Maybe Joe R. Wolfe is lucky he was slapped only with a $4.5-million judgment this week by a Pinellas County jury. People who take someone else's money usually end up in prison.
As a trustee, the Clearwater lawyer "borrowed" virtually the entire $800,000 estate of the late Kapok Tree restaurant founder Richard N. Baumgardner. The money went into a clothing business being started by Wolfe's ex-girlfriend and into his own lavish mansion on the Anclote River. The business failed, and the 15,000-square-foot house is in foreclosure. Wolfe repaid little of the money, all of which was to go to Baumgardner's three children.
While he frittered away the heirs' money, Wolfe stopped sending the Baumgardner children an annual financial report. They trusted him because both families had been friends. Finally, one of the children, William Baumgardner, sued Wolfe. Baumgardner's attorney, Wil Florin, asked jurors to send a message not only to Wolfe but to all lawyers and bankers in whom we entrust our money.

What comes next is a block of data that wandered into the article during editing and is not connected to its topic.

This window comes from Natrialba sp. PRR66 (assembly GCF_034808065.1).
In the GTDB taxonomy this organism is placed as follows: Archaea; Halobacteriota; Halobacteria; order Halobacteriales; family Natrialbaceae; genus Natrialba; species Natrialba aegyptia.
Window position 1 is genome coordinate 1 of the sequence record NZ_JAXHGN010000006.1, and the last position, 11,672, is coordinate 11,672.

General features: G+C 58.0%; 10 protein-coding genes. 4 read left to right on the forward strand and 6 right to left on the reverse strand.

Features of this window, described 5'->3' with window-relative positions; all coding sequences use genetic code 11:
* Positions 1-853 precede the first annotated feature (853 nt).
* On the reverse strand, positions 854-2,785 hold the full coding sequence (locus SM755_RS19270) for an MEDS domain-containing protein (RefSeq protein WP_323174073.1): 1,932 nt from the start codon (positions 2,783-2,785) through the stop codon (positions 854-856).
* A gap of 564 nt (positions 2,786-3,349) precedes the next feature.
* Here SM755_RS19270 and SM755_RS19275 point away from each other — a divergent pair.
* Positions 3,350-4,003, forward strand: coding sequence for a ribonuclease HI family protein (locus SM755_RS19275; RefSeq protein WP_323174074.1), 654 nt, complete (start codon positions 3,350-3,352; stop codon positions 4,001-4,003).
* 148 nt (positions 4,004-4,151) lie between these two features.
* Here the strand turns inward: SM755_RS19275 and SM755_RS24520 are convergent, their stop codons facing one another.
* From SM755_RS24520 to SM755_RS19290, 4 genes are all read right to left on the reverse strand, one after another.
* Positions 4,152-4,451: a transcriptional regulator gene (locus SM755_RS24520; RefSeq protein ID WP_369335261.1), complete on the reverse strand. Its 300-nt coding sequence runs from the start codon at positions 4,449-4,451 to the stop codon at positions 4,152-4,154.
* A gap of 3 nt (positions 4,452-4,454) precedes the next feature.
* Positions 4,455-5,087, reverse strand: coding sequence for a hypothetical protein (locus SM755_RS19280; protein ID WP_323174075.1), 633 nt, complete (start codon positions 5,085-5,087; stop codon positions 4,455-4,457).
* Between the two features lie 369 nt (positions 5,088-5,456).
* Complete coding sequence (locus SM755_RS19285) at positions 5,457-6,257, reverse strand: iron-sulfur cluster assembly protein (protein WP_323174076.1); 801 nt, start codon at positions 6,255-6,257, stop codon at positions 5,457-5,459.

The jury responded by awarding the heirs $4.5-million, which included $3-million in punitive damages. Good for the jurors. Unfortunately, the children may never collect all that is due them.
If Wolfe had robbed a bank of $800,000, he'd be wearing prison pajamas. The Florida Bar's response was to suspend Wolfe from the practice of law for three years.
Not much of a punishment, sort of like being kicked out of the Book-of-the-Month Club. Wolfe must seek the Bar's permission to return to work after the suspension. That will give the Bar another chance to send a message to Wolfe and any other scofflaw member: Hell no.